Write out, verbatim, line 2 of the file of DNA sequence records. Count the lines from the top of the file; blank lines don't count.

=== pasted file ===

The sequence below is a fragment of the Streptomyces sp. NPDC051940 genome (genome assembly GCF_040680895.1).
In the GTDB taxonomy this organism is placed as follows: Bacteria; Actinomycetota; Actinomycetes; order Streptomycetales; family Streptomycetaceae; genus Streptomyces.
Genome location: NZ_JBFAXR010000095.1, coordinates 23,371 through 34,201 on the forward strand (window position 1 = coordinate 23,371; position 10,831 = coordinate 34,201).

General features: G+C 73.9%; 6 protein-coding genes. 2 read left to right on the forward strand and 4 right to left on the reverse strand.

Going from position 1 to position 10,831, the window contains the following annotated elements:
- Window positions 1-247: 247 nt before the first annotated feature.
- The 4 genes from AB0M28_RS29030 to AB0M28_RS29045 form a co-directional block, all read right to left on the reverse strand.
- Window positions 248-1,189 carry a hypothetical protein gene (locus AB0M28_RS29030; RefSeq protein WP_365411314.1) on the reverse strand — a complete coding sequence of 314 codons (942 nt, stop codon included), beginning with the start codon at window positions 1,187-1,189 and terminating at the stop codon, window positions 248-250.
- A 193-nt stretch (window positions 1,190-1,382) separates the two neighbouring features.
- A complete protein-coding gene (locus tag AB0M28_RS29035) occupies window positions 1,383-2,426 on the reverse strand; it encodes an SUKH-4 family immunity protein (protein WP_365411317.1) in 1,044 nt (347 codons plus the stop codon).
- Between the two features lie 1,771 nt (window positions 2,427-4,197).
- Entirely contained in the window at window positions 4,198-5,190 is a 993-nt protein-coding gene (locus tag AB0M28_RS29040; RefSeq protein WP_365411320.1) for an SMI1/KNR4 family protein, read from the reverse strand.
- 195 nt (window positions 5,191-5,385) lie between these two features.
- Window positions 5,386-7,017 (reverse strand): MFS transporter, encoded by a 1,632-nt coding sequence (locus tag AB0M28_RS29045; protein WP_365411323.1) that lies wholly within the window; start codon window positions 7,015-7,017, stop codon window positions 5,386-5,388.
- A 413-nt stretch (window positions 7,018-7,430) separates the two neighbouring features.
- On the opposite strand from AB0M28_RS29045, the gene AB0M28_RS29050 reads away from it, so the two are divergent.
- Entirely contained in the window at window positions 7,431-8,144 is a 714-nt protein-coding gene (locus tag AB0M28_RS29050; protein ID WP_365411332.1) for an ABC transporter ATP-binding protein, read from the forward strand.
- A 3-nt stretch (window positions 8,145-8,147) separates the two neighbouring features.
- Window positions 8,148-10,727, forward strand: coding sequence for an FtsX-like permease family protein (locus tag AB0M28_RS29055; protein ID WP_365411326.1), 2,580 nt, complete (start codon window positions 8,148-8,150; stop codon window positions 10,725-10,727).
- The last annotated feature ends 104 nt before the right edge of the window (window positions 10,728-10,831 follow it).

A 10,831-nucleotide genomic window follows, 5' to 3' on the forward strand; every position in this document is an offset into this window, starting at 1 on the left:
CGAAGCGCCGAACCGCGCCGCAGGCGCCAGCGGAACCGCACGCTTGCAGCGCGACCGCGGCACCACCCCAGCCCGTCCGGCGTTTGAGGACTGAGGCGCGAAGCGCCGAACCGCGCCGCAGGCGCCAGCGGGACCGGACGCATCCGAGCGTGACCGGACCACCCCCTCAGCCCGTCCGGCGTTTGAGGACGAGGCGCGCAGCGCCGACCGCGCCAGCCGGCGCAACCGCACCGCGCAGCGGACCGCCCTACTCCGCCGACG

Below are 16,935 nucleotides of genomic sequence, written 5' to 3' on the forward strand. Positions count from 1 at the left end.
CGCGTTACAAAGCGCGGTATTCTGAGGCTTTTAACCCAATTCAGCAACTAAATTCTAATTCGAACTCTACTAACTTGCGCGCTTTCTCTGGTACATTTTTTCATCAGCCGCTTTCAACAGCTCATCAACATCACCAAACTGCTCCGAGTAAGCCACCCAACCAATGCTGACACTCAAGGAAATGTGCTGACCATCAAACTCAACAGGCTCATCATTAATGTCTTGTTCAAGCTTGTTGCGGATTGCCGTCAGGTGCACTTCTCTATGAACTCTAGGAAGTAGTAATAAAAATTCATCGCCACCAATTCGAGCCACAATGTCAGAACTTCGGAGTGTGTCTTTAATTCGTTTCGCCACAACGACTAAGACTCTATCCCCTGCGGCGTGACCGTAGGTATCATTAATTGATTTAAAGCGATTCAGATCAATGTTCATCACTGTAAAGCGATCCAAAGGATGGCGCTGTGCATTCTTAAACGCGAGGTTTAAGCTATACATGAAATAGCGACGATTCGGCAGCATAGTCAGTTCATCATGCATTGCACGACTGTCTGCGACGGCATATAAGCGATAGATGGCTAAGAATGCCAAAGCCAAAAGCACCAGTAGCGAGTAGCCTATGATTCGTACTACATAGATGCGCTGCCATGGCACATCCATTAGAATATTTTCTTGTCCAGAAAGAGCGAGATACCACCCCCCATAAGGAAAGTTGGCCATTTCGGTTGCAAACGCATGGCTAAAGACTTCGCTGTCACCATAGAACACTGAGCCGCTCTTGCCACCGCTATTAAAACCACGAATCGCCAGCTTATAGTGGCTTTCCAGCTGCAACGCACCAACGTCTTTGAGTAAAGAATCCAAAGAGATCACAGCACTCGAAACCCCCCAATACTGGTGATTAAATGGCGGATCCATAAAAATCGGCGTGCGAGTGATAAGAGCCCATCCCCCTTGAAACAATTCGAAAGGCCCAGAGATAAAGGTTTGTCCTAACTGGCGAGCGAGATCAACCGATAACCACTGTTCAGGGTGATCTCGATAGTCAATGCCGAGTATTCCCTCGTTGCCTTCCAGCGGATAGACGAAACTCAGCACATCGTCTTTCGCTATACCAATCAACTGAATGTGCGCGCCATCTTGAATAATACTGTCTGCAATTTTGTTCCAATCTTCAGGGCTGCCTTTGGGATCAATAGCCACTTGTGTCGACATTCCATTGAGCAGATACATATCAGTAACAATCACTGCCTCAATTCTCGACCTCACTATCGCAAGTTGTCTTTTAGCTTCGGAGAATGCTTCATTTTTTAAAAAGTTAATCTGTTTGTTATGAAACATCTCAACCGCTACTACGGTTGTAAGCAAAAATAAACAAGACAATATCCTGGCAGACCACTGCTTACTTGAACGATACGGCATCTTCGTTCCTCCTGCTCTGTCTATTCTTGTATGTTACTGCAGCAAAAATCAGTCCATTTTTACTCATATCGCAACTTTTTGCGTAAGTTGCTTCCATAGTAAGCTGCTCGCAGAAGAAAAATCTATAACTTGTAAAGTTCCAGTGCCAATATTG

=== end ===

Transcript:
In the GTDB taxonomy this organism is placed as follows: Bacteria; Actinomycetota; Actinomycetes; order Streptomycetales; family Streptomycetaceae; genus Streptomyces.